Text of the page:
Wednesday, February 23, 2005

Promises, promises

I will be back at it tomorrow. Lots of personal stuff going on, some of it hard, some of it not - real life has an unfortunate way of interfering with blogging - but, paraphrasing Doctor #3, we'll do what we always do: improvise.

I've - as it seems I keep doing - been thinking more about what I want to accomplish here. The whole idea of this for me was to contribute something, to have it be something worthwhile for, of use to, others. I don't know if I'm achieving that or not. My readership is small but appears to be faithful - at least that's what the data seems to say. So I assume you find some worth in this. (Of course, maybe you're just coming for the Jeopardy! answers.)

Back in 1991, someone wrote me in response to the first issue of what I call the "independent" print version of Lotus (previously, it was either a, or part of a, group's newsletter), chiding me for preaching to the choir and saying I should be trying to appeal to the moderate reader. I wrote back in part:
As for "Lotus" itself, it's an example of advocacy journalism, and its audience is indeed those who in a broad and general way agree with its point of view. It's aim is to rouse and inspire, to provide background and analysis intended to put a context to ethical judgments and thereby spur action. I know your remarks about it were meant kindly, and I thank you for your concern. But I must note that the words you used to describe it ("fringe" and "marginal") are words of dismissal in the American political lexicon, which defines "truth" as something invariably found in the "center." Frankly, I reject any standard which equates advocacy with irrelevancy and "objectivity" with never reaching a conclusion. As Jim Hightower is fond of saying, "the only things found in the middle of the road are yellow lines and dead armadillos."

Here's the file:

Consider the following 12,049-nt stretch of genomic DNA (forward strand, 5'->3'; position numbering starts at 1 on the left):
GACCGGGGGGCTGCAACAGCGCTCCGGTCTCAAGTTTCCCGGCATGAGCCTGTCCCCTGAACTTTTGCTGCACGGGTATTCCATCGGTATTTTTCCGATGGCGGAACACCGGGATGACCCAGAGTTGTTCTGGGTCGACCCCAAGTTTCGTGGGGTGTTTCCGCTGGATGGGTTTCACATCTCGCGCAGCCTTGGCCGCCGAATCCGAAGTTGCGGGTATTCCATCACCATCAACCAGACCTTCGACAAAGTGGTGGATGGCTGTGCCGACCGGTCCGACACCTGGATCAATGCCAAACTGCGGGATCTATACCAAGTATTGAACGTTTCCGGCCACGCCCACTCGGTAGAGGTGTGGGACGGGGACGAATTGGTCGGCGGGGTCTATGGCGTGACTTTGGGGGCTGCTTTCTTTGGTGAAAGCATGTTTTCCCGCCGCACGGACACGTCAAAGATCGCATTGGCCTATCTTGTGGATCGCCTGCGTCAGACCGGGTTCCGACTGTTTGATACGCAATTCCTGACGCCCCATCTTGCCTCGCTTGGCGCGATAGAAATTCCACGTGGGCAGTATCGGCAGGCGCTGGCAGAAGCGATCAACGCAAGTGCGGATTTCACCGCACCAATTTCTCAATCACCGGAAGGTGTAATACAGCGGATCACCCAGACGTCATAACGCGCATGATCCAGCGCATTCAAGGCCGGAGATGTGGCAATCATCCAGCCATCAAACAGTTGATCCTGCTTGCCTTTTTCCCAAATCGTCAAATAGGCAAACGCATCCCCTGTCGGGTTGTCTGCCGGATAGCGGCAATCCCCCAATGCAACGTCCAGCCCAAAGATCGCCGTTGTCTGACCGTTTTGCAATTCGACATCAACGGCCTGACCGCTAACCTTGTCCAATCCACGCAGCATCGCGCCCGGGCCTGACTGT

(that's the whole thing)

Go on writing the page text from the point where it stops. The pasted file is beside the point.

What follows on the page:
I haven't changed my mind or my goals. I don't know that I'm exactly preaching to the choir, but I surely am addressing members of similar congregations. I make no bones about, and offer no apologies for, that. The question I'm always asking myself is if what I'm doing has any role in inspiring others to write a letter or make a phone call or send a contribution or talk to a neighbor or go to a meeting or lobby an official or boycott a product or walk a picket line or refuse to pay war taxes or take part in a sit-in: resist somehow, refuse somehow, renew somehow. If yes, then it matters. If not, I should be doing something else.

For the moment, I expect I will keep at it. After all, what else can I do?

No comments:

// I Support The Occupy Movement : banner and script by @jeffcouturer / (v1.2) document.write('
I support the OCCUPY movement
');function occupySwap(whichState){if(whichState==1){document.getElementById('occupyimg').src=""}else{document.getElementById('occupyimg').src=""}} document.write('');